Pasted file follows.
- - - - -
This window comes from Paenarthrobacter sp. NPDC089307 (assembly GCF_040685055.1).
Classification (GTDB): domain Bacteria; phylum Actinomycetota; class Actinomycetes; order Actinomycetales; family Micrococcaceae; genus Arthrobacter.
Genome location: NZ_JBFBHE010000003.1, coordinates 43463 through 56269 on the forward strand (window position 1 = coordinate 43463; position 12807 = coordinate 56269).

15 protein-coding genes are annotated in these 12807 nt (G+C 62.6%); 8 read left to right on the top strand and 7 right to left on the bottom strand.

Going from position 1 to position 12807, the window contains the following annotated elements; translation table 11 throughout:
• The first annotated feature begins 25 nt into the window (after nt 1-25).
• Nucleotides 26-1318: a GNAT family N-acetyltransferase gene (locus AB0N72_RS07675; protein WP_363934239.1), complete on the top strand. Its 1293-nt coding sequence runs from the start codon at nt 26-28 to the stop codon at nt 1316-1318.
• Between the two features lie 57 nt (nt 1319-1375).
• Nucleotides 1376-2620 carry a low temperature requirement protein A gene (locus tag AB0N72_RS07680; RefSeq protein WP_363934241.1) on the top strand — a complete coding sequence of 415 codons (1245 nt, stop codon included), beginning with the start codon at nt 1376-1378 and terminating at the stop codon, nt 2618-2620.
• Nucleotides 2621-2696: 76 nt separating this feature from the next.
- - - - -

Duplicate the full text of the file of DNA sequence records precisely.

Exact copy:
This window comes from Paenarthrobacter sp. NPDC089307 (assembly GCF_040685055.1).
Classification (GTDB): domain Bacteria; phylum Actinomycetota; class Actinomycetes; order Actinomycetales; family Micrococcaceae; genus Arthrobacter.
Genome location: NZ_JBFBHE010000003.1, coordinates 43463 through 56269 on the forward strand (window position 1 = coordinate 43463; position 12807 = coordinate 56269).

15 protein-coding genes are annotated in these 12807 nt (G+C 62.6%); 8 read left to right on the top strand and 7 right to left on the bottom strand.

Going from position 1 to position 12807, the window contains the following annotated elements; translation table 11 throughout:
• The first annotated feature begins 25 nt into the window (after nt 1-25).
• Nucleotides 26-1318: a GNAT family N-acetyltransferase gene (locus AB0N72_RS07675; protein WP_363934239.1), complete on the top strand. Its 1293-nt coding sequence runs from the start codon at nt 26-28 to the stop codon at nt 1316-1318.
• Between the two features lie 57 nt (nt 1319-1375).
• Nucleotides 1376-2620 carry a low temperature requirement protein A gene (locus tag AB0N72_RS07680; RefSeq protein WP_363934241.1) on the top strand — a complete coding sequence of 415 codons (1245 nt, stop codon included), beginning with the start codon at nt 1376-1378 and terminating at the stop codon, nt 2618-2620.
• Nucleotides 2621-2696: 76 nt separating this feature from the next.